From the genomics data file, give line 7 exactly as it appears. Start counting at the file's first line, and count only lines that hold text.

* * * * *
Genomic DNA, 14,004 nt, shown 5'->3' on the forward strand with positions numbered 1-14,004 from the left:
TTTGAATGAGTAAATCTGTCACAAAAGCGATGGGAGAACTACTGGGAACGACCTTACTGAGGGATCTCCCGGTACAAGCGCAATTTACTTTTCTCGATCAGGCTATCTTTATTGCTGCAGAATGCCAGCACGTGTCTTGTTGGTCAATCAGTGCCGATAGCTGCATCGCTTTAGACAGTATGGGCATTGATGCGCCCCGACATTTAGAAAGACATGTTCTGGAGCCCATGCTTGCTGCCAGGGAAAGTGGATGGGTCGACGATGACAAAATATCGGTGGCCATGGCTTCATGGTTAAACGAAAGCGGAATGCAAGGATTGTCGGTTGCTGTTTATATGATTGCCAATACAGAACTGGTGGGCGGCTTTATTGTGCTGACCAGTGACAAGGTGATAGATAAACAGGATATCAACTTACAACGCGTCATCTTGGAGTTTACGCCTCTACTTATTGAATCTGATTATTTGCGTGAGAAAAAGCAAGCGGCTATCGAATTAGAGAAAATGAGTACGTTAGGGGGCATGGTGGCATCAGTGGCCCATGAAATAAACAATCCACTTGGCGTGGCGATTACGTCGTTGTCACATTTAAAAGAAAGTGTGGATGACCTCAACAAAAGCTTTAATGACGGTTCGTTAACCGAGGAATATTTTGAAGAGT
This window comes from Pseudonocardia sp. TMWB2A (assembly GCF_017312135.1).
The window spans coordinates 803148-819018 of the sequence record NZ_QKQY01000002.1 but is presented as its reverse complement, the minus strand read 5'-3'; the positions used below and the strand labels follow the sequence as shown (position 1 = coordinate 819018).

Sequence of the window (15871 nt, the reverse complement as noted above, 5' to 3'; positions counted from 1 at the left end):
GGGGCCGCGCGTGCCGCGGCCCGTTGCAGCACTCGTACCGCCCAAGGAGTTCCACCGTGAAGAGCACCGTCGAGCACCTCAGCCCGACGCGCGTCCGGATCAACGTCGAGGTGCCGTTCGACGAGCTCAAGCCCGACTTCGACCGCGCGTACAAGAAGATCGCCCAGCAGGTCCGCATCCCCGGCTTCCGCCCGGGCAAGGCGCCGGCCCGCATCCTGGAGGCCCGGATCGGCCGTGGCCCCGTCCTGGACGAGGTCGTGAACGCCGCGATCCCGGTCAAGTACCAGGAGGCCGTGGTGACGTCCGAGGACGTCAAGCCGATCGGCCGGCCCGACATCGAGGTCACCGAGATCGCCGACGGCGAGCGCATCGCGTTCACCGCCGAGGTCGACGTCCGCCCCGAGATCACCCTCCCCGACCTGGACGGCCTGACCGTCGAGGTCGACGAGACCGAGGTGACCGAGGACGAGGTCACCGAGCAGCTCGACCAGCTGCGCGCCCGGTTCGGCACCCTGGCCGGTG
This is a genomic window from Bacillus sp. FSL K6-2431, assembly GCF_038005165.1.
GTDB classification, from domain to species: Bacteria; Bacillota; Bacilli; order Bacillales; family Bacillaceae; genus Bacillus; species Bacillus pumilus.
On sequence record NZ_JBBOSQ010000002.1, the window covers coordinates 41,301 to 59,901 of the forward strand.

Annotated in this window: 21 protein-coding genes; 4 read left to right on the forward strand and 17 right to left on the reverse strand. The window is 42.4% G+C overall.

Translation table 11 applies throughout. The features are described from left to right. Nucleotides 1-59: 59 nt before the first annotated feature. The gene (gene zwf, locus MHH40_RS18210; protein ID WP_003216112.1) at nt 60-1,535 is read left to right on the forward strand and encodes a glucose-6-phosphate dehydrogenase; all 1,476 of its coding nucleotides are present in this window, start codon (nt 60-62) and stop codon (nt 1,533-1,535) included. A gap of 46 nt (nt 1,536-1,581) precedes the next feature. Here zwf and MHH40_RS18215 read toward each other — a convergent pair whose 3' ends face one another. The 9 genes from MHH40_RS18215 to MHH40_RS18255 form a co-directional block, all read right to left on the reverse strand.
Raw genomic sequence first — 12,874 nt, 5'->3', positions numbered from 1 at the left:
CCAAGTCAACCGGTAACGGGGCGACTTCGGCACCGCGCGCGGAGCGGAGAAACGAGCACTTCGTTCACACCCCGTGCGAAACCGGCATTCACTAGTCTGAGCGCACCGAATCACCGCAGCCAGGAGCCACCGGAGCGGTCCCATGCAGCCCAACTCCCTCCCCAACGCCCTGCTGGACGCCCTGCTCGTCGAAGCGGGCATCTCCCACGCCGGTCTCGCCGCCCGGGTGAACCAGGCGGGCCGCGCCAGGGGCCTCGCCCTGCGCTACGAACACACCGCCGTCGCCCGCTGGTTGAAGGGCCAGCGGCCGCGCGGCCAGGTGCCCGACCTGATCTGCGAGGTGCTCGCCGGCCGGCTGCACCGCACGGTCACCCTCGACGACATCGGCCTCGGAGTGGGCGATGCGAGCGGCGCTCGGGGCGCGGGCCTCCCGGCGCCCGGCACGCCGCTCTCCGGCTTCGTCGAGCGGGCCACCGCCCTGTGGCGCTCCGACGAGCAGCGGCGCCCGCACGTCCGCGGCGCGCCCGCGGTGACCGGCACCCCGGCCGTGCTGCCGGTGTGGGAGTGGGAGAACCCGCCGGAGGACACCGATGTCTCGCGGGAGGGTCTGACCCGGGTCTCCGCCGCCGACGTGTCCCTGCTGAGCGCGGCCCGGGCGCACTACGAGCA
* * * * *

This is a genomic window from Bacillus sp. FSL K6-2431, assembly GCF_038005165.1.